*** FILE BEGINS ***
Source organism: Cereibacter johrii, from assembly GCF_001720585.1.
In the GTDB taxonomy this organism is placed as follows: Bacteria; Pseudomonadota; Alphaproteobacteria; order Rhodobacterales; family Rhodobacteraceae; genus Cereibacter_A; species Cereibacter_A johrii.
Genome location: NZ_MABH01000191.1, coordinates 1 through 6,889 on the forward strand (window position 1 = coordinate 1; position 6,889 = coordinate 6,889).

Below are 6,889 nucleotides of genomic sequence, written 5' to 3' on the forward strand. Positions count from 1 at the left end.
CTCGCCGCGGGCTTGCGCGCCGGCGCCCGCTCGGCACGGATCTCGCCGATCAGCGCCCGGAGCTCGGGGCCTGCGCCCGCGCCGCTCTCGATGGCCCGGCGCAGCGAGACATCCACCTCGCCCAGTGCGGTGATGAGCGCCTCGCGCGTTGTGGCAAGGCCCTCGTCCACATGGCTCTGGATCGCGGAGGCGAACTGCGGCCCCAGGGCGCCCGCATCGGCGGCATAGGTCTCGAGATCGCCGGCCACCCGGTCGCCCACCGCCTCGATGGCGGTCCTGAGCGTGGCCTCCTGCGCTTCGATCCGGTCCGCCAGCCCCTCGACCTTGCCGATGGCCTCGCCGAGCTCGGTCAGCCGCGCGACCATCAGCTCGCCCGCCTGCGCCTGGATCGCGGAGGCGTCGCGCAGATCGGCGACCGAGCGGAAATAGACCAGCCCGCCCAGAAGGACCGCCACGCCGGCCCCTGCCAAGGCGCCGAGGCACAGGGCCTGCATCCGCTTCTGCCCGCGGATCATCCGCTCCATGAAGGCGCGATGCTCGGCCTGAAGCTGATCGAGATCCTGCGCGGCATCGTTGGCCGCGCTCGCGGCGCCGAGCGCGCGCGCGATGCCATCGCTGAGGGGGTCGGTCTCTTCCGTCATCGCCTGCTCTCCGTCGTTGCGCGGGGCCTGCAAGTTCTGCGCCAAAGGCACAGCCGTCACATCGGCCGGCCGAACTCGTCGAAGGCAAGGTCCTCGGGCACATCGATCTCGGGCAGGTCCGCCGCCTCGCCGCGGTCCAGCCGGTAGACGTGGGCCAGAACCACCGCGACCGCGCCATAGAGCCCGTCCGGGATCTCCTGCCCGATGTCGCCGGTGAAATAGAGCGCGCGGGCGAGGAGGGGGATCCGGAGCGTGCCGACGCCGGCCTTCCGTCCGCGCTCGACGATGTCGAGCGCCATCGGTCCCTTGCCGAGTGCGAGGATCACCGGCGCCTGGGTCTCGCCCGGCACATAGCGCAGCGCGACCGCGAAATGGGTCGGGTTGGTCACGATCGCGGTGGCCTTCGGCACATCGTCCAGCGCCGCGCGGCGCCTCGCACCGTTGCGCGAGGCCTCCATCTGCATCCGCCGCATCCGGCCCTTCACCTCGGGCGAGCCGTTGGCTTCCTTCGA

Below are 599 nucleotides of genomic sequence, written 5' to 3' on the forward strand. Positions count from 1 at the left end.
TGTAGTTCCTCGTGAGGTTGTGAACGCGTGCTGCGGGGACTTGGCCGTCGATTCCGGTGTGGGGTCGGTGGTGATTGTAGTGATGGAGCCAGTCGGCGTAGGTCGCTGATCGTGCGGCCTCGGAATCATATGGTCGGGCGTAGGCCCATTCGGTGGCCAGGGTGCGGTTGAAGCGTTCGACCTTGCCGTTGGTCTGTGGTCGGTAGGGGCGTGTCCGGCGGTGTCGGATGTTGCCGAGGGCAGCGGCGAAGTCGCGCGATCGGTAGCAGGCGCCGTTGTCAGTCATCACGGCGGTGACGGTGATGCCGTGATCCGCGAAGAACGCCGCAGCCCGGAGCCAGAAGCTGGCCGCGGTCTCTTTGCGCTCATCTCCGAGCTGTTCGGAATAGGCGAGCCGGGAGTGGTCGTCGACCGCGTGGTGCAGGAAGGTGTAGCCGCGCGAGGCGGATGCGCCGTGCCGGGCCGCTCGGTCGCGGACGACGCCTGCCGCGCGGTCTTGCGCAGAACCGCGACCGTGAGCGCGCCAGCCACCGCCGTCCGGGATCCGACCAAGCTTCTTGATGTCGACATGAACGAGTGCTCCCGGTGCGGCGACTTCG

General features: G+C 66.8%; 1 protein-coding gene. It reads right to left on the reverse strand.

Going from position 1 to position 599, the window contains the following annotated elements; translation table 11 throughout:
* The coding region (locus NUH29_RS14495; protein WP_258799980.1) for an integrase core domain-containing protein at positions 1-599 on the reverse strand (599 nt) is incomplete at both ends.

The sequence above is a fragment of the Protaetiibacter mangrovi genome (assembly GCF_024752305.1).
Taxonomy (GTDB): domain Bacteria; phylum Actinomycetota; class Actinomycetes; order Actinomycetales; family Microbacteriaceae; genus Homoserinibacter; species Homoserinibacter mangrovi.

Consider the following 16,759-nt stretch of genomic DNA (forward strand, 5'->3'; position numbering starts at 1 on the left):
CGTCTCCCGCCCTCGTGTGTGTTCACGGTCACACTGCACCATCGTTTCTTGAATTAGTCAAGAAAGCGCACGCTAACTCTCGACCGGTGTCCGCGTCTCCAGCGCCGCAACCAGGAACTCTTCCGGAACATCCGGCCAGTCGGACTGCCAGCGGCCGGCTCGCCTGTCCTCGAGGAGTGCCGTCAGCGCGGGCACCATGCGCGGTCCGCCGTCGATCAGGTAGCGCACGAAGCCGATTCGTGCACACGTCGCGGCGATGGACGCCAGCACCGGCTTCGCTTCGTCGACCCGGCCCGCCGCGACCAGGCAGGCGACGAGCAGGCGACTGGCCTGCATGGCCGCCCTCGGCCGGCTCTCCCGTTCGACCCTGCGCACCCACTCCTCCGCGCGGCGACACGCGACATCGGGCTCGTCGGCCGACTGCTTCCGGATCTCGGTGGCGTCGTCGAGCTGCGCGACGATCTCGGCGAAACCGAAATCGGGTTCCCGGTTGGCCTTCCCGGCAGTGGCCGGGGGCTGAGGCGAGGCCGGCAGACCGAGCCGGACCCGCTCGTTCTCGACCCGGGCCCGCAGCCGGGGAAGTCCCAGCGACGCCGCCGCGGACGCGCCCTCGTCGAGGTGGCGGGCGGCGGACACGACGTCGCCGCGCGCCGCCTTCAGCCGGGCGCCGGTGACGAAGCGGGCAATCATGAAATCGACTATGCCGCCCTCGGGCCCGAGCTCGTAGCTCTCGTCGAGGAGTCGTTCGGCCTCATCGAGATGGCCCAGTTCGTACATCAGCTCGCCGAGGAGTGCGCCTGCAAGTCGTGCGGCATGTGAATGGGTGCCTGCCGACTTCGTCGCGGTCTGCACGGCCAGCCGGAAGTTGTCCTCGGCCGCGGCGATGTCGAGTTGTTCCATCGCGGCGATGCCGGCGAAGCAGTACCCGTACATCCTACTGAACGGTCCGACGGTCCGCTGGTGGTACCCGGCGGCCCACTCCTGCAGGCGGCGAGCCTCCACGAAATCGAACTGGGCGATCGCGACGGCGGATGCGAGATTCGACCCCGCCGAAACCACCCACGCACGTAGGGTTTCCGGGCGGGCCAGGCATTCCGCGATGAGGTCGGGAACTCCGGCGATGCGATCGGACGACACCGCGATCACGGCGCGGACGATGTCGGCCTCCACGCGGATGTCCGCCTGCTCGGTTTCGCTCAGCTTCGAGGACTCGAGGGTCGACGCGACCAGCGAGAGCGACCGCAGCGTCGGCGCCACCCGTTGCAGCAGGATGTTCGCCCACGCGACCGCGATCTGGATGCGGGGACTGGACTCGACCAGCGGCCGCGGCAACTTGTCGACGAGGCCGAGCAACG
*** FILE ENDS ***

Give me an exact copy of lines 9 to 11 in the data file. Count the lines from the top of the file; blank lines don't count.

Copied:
Going from position 1 to position 599, the window contains the following annotated elements; translation table 11 throughout:
* The coding region (locus NUH29_RS14495; protein WP_258799980.1) for an integrase core domain-containing protein at positions 1-599 on the reverse strand (599 nt) is incomplete at both ends.

The sequence above is a fragment of the Protaetiibacter mangrovi genome (assembly GCF_024752305.1).